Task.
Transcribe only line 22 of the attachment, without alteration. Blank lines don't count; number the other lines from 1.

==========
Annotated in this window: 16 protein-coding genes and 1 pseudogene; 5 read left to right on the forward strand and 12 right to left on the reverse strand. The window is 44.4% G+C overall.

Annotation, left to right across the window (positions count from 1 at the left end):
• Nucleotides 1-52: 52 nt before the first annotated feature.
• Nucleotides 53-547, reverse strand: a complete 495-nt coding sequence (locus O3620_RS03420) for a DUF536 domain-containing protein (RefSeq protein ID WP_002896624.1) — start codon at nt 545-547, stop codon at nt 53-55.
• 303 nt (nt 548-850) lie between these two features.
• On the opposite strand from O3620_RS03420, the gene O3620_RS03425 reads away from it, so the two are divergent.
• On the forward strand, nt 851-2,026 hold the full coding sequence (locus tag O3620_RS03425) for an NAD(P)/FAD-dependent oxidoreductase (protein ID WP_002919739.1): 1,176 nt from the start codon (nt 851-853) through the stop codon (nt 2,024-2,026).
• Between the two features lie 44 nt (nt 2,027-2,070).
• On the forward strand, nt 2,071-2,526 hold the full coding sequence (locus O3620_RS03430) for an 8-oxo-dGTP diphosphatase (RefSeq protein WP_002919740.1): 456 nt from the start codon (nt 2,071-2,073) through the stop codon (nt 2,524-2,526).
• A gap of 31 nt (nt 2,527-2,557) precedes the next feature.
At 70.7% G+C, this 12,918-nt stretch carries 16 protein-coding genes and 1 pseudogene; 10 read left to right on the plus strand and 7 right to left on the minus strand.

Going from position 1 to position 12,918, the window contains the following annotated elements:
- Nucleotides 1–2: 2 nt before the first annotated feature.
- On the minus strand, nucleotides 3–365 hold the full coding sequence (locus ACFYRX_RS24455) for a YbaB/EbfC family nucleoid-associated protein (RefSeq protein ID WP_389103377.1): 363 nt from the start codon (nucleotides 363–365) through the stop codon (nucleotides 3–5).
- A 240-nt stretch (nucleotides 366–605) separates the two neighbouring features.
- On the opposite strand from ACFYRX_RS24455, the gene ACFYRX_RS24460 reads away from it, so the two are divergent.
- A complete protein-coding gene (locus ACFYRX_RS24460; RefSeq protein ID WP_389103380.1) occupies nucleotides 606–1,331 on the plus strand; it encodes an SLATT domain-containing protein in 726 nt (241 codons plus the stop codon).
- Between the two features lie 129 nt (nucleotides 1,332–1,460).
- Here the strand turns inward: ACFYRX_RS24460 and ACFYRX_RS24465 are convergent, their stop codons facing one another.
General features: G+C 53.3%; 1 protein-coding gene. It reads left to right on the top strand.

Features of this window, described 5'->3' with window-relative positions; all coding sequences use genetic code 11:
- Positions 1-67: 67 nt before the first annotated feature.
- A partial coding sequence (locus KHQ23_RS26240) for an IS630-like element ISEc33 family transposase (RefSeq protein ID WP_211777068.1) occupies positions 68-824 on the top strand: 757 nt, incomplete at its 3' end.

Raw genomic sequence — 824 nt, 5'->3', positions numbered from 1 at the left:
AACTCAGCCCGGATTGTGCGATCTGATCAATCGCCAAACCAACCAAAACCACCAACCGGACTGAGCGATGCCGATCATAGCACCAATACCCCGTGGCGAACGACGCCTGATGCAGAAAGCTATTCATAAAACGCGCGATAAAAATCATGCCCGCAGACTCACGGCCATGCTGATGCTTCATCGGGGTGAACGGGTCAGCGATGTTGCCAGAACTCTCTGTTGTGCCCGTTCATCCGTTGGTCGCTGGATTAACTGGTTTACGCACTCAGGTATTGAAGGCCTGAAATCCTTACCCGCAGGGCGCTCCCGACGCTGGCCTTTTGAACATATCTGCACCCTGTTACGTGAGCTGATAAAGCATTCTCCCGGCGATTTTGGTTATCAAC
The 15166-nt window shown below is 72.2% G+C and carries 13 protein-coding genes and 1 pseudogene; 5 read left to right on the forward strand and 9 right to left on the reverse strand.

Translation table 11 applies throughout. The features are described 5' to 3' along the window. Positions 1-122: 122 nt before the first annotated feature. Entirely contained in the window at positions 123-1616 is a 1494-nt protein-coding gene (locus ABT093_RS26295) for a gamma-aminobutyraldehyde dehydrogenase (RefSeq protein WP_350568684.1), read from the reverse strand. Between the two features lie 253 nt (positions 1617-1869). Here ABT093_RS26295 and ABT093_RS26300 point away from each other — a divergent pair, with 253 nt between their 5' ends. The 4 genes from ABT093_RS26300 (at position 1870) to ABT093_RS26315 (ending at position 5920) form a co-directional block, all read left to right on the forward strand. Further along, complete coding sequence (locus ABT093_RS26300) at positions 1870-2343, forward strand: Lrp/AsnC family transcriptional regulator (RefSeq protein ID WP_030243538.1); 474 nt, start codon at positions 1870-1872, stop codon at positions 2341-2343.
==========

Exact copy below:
- Positions 1-67: 67 nt before the first annotated feature.